Is Peter Saul’s Gross-Out Painting Political?

Jackson Arn at Art in America:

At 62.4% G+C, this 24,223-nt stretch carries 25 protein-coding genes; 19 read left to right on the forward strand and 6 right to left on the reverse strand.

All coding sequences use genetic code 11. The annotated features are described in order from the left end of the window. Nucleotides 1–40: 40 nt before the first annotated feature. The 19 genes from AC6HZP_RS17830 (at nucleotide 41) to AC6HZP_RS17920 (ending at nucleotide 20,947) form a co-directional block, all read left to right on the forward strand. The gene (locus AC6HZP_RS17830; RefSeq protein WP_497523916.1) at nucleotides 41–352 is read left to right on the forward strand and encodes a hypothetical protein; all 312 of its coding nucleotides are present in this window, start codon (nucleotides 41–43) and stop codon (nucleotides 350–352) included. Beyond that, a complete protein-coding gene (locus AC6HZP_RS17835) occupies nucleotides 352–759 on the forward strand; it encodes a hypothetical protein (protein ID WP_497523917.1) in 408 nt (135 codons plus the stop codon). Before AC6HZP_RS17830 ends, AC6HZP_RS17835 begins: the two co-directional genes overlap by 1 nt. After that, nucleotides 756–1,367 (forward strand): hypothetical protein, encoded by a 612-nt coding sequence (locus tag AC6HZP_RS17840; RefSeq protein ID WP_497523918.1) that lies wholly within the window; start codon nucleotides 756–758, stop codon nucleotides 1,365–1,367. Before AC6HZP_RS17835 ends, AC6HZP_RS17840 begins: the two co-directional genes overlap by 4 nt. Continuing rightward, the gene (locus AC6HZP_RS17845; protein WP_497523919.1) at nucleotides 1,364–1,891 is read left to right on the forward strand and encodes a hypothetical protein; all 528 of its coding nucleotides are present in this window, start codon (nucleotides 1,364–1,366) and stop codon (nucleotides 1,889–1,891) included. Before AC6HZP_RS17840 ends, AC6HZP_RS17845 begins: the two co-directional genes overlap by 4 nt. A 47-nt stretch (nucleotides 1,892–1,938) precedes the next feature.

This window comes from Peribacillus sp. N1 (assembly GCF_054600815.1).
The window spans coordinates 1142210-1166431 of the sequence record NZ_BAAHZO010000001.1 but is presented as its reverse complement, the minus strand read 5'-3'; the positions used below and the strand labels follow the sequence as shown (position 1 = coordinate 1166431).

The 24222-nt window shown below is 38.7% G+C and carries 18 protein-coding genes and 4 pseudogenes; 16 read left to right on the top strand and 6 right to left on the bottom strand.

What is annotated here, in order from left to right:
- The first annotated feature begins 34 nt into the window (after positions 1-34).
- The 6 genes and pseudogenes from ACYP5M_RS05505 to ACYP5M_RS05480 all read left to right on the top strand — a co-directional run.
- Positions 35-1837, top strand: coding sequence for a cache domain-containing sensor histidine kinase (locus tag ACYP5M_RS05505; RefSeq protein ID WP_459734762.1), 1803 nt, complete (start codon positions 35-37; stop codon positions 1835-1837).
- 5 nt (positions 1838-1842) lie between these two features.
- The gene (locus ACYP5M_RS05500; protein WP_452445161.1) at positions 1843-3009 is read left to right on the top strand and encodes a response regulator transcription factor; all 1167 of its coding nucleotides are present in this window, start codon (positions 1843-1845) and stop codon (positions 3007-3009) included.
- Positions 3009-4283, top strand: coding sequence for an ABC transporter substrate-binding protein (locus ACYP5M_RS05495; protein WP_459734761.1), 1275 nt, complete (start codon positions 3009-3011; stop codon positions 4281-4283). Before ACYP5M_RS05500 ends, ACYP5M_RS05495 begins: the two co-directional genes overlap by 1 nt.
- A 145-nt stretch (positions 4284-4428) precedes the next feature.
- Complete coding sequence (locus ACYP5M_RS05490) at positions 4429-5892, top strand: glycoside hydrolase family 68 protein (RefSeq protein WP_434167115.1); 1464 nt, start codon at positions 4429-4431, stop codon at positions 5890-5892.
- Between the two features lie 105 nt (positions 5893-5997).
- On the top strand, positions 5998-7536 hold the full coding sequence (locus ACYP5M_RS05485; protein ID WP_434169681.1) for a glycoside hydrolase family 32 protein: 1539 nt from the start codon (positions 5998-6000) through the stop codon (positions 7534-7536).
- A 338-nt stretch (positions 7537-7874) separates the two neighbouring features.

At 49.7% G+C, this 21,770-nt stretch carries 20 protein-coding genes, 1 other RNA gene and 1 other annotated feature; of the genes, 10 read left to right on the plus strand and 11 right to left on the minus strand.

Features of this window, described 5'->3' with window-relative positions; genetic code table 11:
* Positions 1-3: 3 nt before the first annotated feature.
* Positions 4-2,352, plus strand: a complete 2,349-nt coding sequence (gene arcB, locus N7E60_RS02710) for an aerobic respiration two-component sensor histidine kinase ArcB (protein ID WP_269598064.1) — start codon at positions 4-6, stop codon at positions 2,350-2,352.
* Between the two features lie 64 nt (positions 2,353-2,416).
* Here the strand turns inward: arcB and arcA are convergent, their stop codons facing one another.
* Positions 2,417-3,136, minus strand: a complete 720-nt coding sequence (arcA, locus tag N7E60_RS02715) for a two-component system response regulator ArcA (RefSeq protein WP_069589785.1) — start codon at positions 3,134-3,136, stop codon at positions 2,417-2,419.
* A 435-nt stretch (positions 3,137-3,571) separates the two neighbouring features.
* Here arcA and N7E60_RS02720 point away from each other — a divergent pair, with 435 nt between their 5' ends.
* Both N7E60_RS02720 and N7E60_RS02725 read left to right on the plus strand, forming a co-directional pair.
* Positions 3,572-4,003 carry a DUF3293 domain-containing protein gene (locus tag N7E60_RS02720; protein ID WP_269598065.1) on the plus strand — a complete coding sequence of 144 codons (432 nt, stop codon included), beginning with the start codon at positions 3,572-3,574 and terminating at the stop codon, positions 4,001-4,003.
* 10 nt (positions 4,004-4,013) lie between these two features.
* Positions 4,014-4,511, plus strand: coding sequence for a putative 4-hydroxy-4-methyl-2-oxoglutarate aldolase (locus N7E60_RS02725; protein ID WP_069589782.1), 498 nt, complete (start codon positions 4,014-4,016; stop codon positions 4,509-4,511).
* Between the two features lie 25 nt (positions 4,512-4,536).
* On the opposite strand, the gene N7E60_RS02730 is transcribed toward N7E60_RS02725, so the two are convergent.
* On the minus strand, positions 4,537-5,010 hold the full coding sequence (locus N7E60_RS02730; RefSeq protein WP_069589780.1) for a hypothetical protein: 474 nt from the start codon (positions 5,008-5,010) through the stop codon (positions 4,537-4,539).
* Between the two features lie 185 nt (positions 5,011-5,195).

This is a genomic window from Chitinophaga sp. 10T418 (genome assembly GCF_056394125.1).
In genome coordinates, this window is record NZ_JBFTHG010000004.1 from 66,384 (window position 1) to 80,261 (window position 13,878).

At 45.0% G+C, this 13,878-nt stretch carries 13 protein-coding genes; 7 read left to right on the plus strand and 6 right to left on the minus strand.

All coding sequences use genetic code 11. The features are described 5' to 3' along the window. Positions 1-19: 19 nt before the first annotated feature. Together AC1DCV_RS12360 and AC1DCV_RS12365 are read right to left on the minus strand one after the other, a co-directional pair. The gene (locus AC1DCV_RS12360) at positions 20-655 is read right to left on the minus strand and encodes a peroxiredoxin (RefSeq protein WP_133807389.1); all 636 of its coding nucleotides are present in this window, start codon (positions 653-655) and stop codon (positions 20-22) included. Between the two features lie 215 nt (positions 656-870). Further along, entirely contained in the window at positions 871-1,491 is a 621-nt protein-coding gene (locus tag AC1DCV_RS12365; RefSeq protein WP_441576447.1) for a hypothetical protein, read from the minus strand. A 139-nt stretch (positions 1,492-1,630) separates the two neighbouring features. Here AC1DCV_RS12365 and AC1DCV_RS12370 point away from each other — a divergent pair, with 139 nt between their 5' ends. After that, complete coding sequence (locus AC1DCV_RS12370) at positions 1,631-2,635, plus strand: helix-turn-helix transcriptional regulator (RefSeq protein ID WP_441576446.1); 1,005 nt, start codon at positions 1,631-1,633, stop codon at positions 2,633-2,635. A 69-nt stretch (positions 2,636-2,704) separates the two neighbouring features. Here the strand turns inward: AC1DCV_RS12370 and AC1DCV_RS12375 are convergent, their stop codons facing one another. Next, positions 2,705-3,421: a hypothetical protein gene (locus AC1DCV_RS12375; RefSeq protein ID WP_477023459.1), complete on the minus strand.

One of the earliest mature works in the exhibition, Sex Deviate Being Executed (1964), is also one of Saul’s best. Completed around the same time that Andy Warhol was obsessing over similar material, it shows a gay man smoking a cigarette as he sits in an electric chair. Simple moralistic interpretations get lost in the scene’s queasy virtuosity: the man’s stark profile; his thick, almost monumental arm, which resembles the haunch of an Egyptian sphinx; the decaying blue of his skin against the chair’s lilac. Here and throughout the galleries, the wall texts insist on simple moralistic interpretations anyway—apparently, this painting is about how homophobia, nationalism, and capital punishment are bad, and how a victim “maintains his dignity” in the face of death. The choice of words is unintentionally hilarious, since they appear just a few paces away from a decidedly undignified painting by the name of Human Dignity (1966), in which the title is scrawled on a pair of heaving, planetary breasts. Trust the show’s didactics and you could see Saul as a rough-around-the-edges liberal crusader—but you’d have to ignore the actual works.

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